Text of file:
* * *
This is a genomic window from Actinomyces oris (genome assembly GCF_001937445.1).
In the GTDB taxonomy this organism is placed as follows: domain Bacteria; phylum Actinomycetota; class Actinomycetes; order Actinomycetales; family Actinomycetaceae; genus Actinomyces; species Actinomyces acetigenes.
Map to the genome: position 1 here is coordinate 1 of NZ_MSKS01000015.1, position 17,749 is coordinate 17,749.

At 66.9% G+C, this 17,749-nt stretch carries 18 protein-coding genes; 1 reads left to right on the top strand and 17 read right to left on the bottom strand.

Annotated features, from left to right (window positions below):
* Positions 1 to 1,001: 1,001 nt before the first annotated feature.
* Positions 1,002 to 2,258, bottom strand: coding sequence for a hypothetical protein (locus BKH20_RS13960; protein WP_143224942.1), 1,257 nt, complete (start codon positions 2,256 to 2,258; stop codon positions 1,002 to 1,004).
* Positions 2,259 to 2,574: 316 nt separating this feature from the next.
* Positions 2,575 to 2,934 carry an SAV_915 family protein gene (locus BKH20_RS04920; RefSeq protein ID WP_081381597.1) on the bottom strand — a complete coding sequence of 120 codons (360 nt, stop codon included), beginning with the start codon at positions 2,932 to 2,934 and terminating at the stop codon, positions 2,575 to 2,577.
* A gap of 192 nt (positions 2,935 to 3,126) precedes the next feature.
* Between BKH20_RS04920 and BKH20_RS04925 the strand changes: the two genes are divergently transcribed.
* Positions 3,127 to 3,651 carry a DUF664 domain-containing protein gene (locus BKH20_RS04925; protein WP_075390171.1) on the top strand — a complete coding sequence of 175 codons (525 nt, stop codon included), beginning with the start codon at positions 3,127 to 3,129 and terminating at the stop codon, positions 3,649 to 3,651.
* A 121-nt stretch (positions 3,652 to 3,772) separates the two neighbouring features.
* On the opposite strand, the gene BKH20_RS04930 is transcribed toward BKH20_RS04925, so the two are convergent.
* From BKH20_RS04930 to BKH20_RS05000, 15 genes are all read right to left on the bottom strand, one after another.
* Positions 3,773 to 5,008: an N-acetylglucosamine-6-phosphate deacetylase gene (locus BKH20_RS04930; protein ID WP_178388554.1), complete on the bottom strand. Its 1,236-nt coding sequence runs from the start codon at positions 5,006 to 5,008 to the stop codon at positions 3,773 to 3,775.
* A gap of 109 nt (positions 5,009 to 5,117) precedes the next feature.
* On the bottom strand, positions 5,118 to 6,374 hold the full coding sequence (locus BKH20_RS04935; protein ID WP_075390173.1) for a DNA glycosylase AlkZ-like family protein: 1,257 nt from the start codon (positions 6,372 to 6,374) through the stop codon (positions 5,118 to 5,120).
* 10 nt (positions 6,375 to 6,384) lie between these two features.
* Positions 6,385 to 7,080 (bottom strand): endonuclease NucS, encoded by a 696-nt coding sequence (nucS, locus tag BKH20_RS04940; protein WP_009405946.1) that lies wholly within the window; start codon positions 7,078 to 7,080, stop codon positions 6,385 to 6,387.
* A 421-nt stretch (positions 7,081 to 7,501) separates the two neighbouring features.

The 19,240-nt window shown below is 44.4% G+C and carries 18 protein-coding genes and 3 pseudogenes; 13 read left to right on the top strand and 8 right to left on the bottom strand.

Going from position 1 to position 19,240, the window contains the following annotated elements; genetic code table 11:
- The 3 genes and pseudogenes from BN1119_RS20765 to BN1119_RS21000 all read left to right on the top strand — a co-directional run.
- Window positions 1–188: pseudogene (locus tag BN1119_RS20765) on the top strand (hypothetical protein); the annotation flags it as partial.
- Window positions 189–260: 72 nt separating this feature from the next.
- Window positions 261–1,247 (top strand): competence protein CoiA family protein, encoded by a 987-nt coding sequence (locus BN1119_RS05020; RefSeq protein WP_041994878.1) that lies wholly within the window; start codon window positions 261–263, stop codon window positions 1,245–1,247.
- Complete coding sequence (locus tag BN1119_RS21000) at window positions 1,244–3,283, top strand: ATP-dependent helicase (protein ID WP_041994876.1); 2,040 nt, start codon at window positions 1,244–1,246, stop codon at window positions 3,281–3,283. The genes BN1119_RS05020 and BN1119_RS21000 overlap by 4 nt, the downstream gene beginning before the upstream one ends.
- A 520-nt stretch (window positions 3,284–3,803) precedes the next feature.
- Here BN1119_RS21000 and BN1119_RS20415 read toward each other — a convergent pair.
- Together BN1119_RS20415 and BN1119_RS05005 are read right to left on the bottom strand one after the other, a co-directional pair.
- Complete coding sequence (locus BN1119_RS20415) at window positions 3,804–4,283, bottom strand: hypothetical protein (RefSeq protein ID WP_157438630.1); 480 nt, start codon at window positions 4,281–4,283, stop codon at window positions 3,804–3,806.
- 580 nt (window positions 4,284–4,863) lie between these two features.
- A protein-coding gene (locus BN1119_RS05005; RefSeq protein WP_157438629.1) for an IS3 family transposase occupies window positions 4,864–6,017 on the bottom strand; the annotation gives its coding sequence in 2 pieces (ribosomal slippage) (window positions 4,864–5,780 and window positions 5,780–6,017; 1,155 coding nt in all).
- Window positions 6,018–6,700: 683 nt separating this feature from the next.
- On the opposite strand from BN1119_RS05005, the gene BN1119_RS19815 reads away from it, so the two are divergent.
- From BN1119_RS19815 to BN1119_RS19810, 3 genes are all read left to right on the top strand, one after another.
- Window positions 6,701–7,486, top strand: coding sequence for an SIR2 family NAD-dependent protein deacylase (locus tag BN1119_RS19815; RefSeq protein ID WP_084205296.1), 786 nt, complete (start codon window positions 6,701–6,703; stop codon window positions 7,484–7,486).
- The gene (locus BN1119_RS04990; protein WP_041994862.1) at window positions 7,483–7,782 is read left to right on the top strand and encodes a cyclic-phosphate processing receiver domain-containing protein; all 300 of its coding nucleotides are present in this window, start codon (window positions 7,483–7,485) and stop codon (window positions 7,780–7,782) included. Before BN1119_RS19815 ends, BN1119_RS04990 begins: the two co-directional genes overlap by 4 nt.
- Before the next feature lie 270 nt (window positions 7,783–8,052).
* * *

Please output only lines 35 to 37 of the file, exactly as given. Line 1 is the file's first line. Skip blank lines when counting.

- Window positions 6,018–6,700: 683 nt separating this feature from the next.
- On the opposite strand from BN1119_RS05005, the gene BN1119_RS19815 reads away from it, so the two are divergent.
- From BN1119_RS19815 to BN1119_RS19810, 3 genes are all read left to right on the top strand, one after another.